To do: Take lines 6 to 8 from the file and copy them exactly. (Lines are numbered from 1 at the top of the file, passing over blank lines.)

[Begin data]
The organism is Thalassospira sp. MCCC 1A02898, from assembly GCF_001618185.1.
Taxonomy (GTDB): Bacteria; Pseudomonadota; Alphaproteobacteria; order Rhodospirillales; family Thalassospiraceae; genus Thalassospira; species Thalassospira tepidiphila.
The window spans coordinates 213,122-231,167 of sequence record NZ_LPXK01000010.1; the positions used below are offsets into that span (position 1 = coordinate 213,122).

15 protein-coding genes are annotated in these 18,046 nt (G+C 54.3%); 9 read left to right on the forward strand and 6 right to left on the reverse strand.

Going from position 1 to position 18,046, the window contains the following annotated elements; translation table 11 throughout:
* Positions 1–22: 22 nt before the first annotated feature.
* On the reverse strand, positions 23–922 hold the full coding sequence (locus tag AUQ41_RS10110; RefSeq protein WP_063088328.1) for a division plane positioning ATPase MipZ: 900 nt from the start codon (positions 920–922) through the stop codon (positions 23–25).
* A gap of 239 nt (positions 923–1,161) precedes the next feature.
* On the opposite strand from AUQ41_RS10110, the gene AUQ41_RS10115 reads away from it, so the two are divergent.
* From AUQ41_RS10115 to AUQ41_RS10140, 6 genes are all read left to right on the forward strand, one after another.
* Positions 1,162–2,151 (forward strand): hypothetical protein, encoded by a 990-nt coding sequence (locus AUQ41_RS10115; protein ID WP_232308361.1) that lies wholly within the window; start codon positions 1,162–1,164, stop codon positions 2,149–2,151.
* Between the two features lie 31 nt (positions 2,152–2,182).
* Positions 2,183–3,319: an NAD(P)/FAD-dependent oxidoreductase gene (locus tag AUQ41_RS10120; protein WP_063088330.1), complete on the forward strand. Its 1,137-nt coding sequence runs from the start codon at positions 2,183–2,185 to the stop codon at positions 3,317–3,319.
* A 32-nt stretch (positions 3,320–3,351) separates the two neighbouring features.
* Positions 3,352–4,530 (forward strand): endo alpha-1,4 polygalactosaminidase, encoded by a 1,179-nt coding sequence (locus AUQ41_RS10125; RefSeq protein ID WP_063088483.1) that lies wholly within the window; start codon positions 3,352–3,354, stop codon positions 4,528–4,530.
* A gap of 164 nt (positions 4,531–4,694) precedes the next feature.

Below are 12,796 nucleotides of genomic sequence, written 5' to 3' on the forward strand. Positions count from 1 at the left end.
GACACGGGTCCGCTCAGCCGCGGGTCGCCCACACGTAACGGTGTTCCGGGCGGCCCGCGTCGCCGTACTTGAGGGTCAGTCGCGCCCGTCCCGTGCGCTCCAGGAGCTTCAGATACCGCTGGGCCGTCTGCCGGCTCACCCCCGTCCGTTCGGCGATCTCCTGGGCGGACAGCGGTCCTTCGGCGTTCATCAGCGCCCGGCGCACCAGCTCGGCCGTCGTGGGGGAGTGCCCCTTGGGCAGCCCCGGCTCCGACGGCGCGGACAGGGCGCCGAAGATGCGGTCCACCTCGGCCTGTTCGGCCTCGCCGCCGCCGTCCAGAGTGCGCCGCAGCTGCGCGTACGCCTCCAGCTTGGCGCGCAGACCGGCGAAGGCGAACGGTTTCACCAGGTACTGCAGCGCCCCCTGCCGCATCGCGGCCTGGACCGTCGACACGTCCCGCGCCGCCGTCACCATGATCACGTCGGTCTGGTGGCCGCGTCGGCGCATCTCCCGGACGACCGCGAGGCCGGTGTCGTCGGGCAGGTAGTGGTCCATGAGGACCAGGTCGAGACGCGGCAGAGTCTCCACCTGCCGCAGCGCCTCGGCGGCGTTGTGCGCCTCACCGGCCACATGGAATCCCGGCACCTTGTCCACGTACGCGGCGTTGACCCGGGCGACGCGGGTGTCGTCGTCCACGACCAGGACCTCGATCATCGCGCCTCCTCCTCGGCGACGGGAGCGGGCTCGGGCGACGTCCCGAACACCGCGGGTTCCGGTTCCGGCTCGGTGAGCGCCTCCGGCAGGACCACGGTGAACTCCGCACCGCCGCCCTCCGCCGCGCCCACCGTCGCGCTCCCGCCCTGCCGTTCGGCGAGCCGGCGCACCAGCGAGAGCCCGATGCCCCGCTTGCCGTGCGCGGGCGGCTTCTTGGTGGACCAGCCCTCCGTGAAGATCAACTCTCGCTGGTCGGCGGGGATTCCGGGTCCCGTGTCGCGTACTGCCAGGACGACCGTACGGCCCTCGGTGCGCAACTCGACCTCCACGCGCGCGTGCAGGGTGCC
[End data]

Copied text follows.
* Positions 1–22: 22 nt before the first annotated feature.
* On the reverse strand, positions 23–922 hold the full coding sequence (locus tag AUQ41_RS10110; RefSeq protein WP_063088328.1) for a division plane positioning ATPase MipZ: 900 nt from the start codon (positions 920–922) through the stop codon (positions 23–25).
* A gap of 239 nt (positions 923–1,161) precedes the next feature.